Tuesday, May 25, 2010

Why Think When You Can Have Someone Else Do The Thinking For You? Part One of a Commentary on the Current State of the Media

The media and I are engaged in an abusive relationship... When we got hitched, we were both young, idealistic and most importantly naïve. She looked fine to me once, she engaged in hard-hitting/ investigating journalism that looked out for the little guy and rocked my world... Then she was seduced by the glamour of a world that we were not members of and the affairs with her bosses began. Woeth me, I tolerated it because of the woman she once was... But she is unrecognizable to me now, if she is not carrying on about her bosses political philosophies then she prattling on about some vapid celebrity gossip. Needless to say, it has make dinner time intolerable.

Much like religion and government, the media and politics were meant to be separate --in an ideal world-- from the particular political belief system of those who own it. (Or at least make an attempt to hide the bias) In fact, the government went as far as mandating requiring equal representation during election cycles among other requirements. (Admirable but no one adheres to such things.) We live in a completely different media landscape now as six --its really 5... CBS and Viacom are essentially the same company--separate media entities control a vast majority of the media outlets in this country. This was achieved through a series of "mergers and acquisitions, allowing for the concentration of control over what the average citizen sees, hears and reads."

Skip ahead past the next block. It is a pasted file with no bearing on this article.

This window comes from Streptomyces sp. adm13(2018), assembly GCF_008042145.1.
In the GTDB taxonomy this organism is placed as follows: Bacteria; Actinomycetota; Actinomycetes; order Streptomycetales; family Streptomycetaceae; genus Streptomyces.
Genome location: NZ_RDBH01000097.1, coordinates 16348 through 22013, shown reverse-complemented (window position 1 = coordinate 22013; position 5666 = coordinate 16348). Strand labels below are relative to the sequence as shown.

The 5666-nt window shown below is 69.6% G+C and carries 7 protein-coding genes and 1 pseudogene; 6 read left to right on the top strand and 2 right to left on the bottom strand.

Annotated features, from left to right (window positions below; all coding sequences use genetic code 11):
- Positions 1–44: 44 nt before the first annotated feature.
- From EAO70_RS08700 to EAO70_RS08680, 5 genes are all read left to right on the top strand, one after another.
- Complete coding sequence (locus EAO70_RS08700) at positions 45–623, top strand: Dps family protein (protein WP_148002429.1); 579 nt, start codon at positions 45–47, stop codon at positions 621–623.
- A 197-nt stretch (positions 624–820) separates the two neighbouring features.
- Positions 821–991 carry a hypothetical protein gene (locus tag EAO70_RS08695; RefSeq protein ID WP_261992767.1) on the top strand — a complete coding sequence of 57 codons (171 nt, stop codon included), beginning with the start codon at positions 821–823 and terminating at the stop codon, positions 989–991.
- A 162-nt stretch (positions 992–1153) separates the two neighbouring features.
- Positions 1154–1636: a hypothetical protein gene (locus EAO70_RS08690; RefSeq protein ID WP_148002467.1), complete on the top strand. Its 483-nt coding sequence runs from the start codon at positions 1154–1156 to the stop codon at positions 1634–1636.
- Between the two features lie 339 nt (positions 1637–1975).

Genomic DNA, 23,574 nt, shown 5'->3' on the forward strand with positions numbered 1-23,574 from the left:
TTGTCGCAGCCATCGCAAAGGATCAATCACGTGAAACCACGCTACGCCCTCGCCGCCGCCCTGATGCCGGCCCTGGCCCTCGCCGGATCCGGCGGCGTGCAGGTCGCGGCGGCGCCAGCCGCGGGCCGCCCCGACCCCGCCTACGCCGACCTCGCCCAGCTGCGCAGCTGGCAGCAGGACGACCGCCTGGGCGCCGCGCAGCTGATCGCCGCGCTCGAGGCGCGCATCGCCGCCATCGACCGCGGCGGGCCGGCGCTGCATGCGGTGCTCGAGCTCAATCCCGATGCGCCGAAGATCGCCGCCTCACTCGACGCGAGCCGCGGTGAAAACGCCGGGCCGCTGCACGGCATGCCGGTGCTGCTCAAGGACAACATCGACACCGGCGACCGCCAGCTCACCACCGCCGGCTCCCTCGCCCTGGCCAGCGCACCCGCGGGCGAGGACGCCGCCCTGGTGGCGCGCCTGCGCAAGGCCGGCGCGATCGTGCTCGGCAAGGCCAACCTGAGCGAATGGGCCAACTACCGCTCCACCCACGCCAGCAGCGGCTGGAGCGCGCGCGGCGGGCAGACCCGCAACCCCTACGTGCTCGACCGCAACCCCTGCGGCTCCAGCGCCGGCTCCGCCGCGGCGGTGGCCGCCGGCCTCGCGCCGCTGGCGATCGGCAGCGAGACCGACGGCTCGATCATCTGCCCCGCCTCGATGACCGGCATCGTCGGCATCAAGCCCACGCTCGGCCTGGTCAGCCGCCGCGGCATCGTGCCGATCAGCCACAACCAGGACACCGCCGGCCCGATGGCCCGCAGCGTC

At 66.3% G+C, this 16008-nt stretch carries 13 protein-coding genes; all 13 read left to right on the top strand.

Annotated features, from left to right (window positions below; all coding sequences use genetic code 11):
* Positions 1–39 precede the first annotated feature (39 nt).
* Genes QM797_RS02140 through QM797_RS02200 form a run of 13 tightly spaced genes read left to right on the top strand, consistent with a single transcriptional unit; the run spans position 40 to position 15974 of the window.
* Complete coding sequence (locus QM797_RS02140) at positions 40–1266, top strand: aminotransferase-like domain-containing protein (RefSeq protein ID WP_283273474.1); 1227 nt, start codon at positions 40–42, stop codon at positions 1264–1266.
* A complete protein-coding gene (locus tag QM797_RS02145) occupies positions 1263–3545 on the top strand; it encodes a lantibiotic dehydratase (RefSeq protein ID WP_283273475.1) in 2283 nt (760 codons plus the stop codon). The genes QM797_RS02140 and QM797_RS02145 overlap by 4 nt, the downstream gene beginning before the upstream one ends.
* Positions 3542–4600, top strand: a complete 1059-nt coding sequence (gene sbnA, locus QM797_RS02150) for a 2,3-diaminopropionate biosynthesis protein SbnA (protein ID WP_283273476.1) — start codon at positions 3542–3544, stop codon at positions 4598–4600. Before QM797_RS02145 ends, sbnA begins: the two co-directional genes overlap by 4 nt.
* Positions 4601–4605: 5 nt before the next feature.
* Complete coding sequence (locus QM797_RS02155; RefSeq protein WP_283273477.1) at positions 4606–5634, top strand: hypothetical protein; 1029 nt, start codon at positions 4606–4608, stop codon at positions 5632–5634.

There certainly exists a frightening potential for abuse that is aided by the apathy of the average media consumer. Hark, do I hear the usual criticisms already off in the distance... "Who gives a crap?," "Oy, Chicken Little is the sky falling again?" or "Are some kind of idiot, the concentration/ privatization of industry is what makes America great."

Honestly, it is very unlikely (ever the hopeless optimist) that the six media conglomerates will relinquish their stranglehold on American culture, commercial and ultimately thought. One also has to consider that several of these companies have holdings diverse enough that government interference would be nigh impossible. Now, remember that when you are enjoying that awesome episode of "Heroes," NBC's parent company, GE --General Electric-- is busy building engines for the U2 bomber, Apache attack helicopter and F-16 among many other machines of war.

The point remains the same, you cannot expect a company nor a system to abandon business practices in which they make a profit. (Which is the point of man's existence, naturally) Do they know they are selling tripe to the masses? You bet, that's why there is an obvious reluctance to try anything that goes against a proven formula. Why do you think there are so many "reality" based "talent" competitions/ game shows or poorly scripted medical/ cop dramas on television. The problem is not whether or not you watch copious amounts of television but rather if you are aware that you are being sold the message of a multinational corporation --either for commercial or political purposes-- through the airwaves. (The latter depending on what you watch) The more I think about it, the less convinced I am about a person's ability to delineate between what it sees on television or the opinions read and heard on the radio and the entities that control these media outlets. They called it the Age of Information but easily has become the Age of --Filtered-- Information packaged to specific demographics... It has become a process that promotes complacency in the viewer, with the goal to have said viewer vote a certain way and consume products that one does not really need. This is the unpleasant truth that is buried beneath a deluge of commercials and commentary beamed to millions homes daily.


I came across a quote by Jaron Lanier that summarizes my point exactly: "Without an independent press, composed of heroic voices, the collective becomes stupid and unreliable." He also says that history is full of ample examples that demonstrate this position... I suppose I will leave that to the next installment.

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